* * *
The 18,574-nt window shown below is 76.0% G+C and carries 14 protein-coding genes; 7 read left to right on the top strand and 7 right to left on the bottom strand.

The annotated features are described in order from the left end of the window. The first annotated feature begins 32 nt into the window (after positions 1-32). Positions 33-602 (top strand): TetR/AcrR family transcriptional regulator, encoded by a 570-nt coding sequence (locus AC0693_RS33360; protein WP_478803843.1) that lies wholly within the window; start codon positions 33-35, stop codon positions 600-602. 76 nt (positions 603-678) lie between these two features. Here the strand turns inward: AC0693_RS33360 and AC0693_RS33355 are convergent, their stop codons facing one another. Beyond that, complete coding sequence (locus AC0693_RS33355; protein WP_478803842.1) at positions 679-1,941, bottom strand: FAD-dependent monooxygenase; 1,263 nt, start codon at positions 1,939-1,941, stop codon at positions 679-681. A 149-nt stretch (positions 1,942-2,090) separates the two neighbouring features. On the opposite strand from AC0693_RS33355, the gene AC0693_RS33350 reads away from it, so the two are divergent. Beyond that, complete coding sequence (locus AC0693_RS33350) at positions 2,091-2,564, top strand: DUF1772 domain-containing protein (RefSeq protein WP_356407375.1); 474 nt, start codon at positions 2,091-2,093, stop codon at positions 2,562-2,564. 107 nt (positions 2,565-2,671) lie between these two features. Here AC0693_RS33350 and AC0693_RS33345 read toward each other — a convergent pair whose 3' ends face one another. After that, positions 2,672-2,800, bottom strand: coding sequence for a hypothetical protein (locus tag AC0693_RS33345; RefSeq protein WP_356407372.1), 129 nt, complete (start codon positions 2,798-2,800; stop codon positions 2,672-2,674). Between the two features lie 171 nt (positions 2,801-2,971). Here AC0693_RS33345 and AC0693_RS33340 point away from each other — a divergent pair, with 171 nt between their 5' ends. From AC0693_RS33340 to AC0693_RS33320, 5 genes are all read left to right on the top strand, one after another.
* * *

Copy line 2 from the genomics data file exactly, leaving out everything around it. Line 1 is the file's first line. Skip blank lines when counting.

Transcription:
The annotated features are described in order from the left end of the window. The first annotated feature begins 32 nt into the window (after positions 1-32). Positions 33-602 (top strand): TetR/AcrR family transcriptional regulator, encoded by a 570-nt coding sequence (locus AC0693_RS33360; protein WP_478803843.1) that lies wholly within the window; start codon positions 33-35, stop codon positions 600-602. 76 nt (positions 603-678) lie between these two features. Here the strand turns inward: AC0693_RS33360 and AC0693_RS33355 are convergent, their stop codons facing one another. Beyond that, complete coding sequence (locus AC0693_RS33355; protein WP_478803842.1) at positions 679-1,941, bottom strand: FAD-dependent monooxygenase; 1,263 nt, start codon at positions 1,939-1,941, stop codon at positions 679-681. A 149-nt stretch (positions 1,942-2,090) separates the two neighbouring features. On the opposite strand from AC0693_RS33355, the gene AC0693_RS33350 reads away from it, so the two are divergent. Beyond that, complete coding sequence (locus AC0693_RS33350) at positions 2,091-2,564, top strand: DUF1772 domain-containing protein (RefSeq protein WP_356407375.1); 474 nt, start codon at positions 2,091-2,093, stop codon at positions 2,562-2,564. 107 nt (positions 2,565-2,671) lie between these two features. Here AC0693_RS33350 and AC0693_RS33345 read toward each other — a convergent pair whose 3' ends face one another. After that, positions 2,672-2,800, bottom strand: coding sequence for a hypothetical protein (locus tag AC0693_RS33345; RefSeq protein WP_356407372.1), 129 nt, complete (start codon positions 2,798-2,800; stop codon positions 2,672-2,674). Between the two features lie 171 nt (positions 2,801-2,971). Here AC0693_RS33345 and AC0693_RS33340 point away from each other — a divergent pair, with 171 nt between their 5' ends. From AC0693_RS33340 to AC0693_RS33320, 5 genes are all read left to right on the top strand, one after another.